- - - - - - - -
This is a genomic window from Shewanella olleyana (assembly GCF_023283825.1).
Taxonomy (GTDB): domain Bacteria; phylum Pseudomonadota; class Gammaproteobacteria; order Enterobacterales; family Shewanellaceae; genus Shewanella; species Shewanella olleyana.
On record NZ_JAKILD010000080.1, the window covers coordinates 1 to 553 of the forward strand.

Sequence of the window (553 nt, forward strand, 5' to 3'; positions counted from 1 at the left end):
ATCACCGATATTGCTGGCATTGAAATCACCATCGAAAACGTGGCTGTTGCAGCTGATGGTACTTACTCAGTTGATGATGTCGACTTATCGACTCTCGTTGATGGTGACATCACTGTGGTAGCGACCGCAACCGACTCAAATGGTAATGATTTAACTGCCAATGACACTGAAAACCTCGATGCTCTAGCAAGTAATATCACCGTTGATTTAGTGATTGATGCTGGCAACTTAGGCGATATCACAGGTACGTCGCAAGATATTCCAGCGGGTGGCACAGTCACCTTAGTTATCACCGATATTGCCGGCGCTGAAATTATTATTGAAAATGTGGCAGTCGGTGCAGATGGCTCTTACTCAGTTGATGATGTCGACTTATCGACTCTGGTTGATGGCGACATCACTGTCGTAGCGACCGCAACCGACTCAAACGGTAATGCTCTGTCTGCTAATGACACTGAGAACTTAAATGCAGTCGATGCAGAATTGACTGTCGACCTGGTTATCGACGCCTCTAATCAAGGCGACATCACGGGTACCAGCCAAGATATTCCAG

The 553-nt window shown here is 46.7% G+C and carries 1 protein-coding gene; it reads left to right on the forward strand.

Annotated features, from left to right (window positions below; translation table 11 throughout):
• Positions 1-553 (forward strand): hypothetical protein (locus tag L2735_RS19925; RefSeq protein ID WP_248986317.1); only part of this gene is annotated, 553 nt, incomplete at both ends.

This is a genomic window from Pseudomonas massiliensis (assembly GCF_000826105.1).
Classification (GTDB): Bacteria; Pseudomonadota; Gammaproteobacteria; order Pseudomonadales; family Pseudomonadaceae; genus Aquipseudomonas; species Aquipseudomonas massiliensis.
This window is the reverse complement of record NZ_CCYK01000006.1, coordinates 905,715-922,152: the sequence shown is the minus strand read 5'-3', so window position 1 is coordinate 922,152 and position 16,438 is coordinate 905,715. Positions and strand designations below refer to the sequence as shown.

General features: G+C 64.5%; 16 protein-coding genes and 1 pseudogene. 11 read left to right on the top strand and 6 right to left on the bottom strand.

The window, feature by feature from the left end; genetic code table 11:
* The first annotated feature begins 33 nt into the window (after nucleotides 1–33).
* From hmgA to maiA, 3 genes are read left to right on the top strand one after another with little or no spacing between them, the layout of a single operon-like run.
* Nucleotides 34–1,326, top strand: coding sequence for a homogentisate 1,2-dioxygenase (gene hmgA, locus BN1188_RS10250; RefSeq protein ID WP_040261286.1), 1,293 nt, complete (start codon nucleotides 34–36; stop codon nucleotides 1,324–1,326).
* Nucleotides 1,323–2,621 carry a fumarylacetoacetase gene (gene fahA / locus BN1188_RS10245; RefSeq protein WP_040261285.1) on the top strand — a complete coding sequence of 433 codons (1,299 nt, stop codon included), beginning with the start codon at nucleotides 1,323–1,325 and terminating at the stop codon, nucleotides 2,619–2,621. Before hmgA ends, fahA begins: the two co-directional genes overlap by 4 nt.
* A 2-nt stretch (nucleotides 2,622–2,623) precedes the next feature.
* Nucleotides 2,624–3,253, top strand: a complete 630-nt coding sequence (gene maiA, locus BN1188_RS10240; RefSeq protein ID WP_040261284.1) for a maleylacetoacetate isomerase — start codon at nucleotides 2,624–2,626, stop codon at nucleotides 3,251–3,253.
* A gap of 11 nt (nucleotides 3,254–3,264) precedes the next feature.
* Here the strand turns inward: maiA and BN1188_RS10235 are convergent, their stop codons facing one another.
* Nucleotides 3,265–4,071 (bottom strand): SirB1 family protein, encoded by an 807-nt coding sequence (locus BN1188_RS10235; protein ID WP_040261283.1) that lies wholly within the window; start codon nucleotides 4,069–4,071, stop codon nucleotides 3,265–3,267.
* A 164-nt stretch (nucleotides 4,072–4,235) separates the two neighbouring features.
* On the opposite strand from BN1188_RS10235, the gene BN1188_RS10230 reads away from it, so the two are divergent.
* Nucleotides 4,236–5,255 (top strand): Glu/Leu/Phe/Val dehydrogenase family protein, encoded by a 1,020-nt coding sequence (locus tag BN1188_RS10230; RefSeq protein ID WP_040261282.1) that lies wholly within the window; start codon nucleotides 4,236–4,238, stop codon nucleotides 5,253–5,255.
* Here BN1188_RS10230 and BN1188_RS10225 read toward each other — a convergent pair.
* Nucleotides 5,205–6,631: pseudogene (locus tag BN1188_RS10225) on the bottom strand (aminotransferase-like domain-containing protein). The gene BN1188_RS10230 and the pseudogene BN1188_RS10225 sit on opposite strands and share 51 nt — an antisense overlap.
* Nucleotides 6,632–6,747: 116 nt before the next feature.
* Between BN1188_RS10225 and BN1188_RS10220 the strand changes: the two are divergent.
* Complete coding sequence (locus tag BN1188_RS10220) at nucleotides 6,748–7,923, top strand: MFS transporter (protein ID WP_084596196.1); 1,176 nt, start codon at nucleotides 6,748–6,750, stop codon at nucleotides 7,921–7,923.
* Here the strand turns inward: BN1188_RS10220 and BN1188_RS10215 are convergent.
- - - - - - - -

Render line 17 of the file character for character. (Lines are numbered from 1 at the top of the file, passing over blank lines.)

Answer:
* Nucleotides 1,323–2,621 carry a fumarylacetoacetase gene (gene fahA / locus BN1188_RS10245; RefSeq protein WP_040261285.1) on the top strand — a complete coding sequence of 433 codons (1,299 nt, stop codon included), beginning with the start codon at nucleotides 1,323–1,325 and terminating at the stop codon, nucleotides 2,619–2,621. Before hmgA ends, fahA begins: the two co-directional genes overlap by 4 nt.